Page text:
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By Lauren Harris on June 20, 2018 at 1:33 PM

Person filling out an employment application on a mobile phoneOn June 9, 2018, Kansas City, Missouri’s “ban-the-box” ordinance went into effect. The ordinance is applicable to private employers with six or more employees and is being touted as Ban-the-Box-PLUS, since it not only prohibits the use of questions about criminal background on the job application form but also requires employers to have additional justifiable reasons for using an applicant or employee’s criminal background as the basis for any employment decision.

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By Lauren Harris, T. Christopher Bailey on June 7, 2018 at 2:50 PM

Person decorating a white wedding cakeOn June 4, 2018, the U.S. Supreme Court released its long-awaited decision in Masterpiece Cakeshop, Ltd v. Colorado Civil Rights Commission, 584 U.S. ___ (2018), which examined whether a Colorado bakery violated that state’s Anti-Discrimination Act by refusing to bake a wedding cake celebrating a same-sex marriage ceremony. While a 7-2 majority of the court sided with the bakery, the much-anticipated decision left more questions unanswered than answered. The decision and concurring and dissenting opinions can be read here.

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By Lauren Daming, Heather Mehta on May 21, 2018 at 2:40 PM EDT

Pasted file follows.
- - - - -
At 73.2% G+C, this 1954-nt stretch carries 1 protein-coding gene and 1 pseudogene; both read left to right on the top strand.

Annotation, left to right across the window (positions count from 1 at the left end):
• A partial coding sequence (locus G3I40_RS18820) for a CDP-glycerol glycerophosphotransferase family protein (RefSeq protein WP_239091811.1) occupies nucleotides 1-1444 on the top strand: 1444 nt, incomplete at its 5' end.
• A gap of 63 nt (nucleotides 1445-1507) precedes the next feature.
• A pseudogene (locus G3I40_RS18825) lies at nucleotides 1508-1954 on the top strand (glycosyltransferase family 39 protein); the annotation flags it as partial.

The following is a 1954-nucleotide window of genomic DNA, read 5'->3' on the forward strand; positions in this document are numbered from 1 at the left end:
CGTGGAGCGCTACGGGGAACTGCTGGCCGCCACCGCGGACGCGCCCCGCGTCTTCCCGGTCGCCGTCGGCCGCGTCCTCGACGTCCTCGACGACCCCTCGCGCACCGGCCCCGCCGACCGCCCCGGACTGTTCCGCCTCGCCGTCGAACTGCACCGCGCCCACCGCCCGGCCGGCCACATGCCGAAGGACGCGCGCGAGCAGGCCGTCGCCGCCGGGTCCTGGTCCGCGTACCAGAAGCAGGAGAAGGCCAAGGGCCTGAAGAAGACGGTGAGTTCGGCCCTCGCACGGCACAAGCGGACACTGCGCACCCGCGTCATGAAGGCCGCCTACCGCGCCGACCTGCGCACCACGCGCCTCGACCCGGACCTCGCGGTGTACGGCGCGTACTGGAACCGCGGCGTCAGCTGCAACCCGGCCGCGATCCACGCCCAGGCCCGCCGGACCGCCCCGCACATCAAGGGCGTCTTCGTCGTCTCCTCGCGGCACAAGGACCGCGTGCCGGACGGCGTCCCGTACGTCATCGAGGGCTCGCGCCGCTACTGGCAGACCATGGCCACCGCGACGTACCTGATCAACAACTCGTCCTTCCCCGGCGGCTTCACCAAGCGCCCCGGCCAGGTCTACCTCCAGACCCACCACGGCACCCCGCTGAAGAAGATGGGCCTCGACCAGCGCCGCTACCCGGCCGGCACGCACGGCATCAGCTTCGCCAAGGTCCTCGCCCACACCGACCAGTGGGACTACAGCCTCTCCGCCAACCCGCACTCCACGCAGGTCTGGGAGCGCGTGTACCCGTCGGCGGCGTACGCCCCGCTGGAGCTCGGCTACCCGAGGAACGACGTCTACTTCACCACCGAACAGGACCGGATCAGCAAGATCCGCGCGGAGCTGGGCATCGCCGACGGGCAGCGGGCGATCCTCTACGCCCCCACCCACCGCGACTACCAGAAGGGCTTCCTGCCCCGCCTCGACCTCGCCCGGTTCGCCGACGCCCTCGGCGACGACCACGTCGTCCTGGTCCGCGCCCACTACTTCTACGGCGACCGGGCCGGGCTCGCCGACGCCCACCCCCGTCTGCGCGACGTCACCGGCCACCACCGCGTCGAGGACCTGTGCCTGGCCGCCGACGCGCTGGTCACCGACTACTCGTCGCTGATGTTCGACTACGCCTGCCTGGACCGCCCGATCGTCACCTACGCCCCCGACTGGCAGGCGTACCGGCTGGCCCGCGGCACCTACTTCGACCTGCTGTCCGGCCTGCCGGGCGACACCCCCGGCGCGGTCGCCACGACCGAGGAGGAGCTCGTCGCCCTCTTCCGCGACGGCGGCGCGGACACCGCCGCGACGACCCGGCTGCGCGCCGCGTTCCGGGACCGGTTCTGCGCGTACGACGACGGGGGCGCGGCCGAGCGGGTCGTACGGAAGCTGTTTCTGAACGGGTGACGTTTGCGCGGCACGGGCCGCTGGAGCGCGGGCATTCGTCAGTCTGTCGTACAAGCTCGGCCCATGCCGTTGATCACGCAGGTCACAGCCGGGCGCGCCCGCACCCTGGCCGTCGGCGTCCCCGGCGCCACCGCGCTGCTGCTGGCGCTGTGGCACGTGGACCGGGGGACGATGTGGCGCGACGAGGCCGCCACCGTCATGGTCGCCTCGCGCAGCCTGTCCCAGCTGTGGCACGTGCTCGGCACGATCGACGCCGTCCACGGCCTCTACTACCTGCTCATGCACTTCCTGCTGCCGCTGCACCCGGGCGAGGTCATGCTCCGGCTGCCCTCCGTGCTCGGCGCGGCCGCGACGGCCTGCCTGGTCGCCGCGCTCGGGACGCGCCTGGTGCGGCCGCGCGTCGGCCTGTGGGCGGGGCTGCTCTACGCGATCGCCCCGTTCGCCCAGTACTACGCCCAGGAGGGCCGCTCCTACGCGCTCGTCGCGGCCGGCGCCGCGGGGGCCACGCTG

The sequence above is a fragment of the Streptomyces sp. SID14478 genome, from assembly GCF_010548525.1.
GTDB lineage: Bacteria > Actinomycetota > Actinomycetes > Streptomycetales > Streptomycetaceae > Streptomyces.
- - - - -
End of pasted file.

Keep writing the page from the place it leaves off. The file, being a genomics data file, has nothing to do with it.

Supreme Court buildingIn a 5-4 decision written by newcomer Justice Gorsuch, the U.S. Supreme Court upheld employment agreements that require employees to individually arbitrate disputes with their employers.

The May 21, 2018, opinion in Epic Systems Corp. v. Lewis resolves a trio of cases before the Supreme Court in which employees brought suits against their employers alleging state and federal wage and hour violations. In each situation, the employees had signed contracts agreeing to resolve any employment-related disputes in individualized arbitration. Nevertheless, they sought to litigate their claims in class or collective actions. 

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By Dennis Collins on May 18, 2018 at 10:50 AM

Person casting a vote on a ballotThe Missouri legislature has approved a proposal that moves the date of a public vote on the state’s right-to-work law to the August 2018 ballot.

The proposal was approved 96-47 in the Missouri House on May 17. The Senate had already passed the measure. The legislative approval moves a statewide vote on whether to prevent the Missouri right-to-work law from taking effect from November to the Aug. 7 primary ballot. 

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By Dennis Collins on May 10, 2018 at 11:10 AM

Picture of Missouri State Capitol BuildingOn May 8, 2018, a Missouri Senate committee approved a proposal to have voters decide in August 2018, rather than November 2018, whether to prevent the Missouri right-to-work law from taking effect. If allowed to become effective, the right-to-work law would prohibit employers from requiring employees to join a union or pay union dues as a condition of employment.